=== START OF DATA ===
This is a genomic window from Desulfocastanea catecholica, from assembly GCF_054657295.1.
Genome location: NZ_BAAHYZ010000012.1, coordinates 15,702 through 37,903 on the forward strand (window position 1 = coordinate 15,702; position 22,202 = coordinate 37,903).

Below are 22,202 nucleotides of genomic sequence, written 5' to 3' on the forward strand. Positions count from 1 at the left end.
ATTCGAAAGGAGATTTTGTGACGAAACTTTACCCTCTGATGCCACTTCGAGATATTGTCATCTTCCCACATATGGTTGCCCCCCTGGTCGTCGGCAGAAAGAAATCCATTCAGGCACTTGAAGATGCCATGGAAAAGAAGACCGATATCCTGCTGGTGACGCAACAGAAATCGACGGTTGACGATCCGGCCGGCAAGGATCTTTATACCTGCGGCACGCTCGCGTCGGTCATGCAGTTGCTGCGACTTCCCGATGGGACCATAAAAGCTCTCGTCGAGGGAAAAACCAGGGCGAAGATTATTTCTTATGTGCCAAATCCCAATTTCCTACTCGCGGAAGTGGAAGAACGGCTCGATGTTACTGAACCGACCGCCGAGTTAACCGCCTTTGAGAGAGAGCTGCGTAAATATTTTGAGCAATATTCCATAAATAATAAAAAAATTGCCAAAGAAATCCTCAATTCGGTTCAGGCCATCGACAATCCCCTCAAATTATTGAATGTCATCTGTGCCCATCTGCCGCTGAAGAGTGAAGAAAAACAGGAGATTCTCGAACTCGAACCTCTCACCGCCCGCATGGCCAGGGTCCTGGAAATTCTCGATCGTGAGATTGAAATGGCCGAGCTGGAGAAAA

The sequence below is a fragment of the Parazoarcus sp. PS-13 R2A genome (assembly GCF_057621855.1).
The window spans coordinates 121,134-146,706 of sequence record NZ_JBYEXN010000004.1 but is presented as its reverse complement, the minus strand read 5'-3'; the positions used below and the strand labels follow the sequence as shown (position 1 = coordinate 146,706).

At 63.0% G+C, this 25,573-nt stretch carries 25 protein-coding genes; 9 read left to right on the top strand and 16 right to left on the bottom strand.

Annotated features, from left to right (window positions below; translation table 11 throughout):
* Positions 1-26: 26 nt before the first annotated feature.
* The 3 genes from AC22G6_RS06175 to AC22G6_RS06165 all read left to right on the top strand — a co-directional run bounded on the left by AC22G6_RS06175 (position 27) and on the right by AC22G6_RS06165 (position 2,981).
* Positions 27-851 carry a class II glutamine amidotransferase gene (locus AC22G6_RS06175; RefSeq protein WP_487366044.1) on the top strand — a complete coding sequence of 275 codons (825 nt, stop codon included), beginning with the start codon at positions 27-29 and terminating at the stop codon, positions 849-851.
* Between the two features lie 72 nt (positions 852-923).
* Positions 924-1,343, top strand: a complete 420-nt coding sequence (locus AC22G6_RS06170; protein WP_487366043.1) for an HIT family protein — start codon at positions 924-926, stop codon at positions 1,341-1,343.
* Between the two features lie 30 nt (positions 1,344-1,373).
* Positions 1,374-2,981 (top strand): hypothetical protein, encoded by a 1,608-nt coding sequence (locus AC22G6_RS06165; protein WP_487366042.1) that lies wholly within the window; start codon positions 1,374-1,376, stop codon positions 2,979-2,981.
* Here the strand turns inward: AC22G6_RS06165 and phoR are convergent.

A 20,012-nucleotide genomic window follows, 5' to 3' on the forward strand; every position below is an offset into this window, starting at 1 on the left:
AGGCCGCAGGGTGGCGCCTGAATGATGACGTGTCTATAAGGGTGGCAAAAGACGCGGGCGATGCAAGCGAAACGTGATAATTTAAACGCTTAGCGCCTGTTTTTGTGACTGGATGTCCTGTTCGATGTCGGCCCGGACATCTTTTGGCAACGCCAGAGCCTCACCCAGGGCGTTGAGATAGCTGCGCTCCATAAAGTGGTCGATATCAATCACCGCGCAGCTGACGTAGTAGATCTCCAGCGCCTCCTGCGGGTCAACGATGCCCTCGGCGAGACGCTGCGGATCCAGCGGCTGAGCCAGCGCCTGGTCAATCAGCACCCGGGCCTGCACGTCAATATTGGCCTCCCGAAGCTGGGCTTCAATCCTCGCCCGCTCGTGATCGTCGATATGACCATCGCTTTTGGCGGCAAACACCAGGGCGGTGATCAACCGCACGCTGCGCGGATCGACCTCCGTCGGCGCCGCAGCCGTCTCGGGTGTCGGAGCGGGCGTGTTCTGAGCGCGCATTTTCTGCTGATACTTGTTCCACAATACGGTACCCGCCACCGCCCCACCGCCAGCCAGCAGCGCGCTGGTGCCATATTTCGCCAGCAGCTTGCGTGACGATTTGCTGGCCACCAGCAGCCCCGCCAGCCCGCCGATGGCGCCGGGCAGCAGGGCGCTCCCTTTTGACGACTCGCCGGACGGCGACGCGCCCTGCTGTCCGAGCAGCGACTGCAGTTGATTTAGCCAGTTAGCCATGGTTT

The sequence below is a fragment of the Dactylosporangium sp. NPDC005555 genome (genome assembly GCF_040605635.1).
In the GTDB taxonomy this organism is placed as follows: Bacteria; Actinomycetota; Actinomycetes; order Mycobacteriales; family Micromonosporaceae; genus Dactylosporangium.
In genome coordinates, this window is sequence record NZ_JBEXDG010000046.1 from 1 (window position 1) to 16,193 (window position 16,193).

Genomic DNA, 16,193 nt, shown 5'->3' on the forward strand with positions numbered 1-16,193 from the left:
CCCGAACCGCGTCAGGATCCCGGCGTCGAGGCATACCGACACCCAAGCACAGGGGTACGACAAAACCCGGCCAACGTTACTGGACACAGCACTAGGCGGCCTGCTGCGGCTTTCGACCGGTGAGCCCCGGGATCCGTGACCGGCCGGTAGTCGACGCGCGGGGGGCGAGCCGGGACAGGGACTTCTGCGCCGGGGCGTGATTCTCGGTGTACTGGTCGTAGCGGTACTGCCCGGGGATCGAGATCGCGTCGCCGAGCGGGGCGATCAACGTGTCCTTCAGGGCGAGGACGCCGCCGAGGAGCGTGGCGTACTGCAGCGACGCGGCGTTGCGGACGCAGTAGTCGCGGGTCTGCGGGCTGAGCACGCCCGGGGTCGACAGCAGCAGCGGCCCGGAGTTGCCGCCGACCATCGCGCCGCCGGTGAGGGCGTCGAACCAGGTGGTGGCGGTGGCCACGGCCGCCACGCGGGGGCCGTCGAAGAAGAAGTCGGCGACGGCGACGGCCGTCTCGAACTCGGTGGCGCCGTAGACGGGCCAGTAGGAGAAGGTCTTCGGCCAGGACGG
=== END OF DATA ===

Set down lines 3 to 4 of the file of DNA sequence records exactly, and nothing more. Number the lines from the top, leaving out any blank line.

Below are 22,202 nucleotides of genomic sequence, written 5' to 3' on the forward strand. Positions count from 1 at the left end.
ATTCGAAAGGAGATTTTGTGACGAAACTTTACCCTCTGATGCCACTTCGAGATATTGTCATCTTCCCACATATGGTTGCCCCCCTGGTCGTCGGCAGAAAGAAATCCATTCAGGCACTTGAAGATGCCATGGAAAAGAAGACCGATATCCTGCTGGTGACGCAACAGAAATCGACGGTTGACGATCCGGCCGGCAAGGATCTTTATACCTGCGGCACGCTCGCGTCGGTCATGCAGTTGCTGCGACTTCCCGATGGGACCATAAAAGCTCTCGTCGAGGGAAAAACCAGGGCGAAGATTATTTCTTATGTGCCAAATCCCAATTTCCTACTCGCGGAAGTGGAAGAACGGCTCGATGTTACTGAACCGACCGCCGAGTTAACCGCCTTTGAGAGAGAGCTGCGTAAATATTTTGAGCAATATTCCATAAATAATAAAAAAATTGCCAAAGAAATCCTCAATTCGGTTCAGGCCATCGACAATCCCCTCAAATTATTGAATGTCATCTGTGCCCATCTGCCGCTGAAGAGTGAAGAAAAACAGGAGATTCTCGAACTCGAACCTCTCACCGCCCGCATGGCCAGGGTCCTGGAAATTCTCGATCGTGAGATTGAAATGGCCGAGCTGGAGAAAA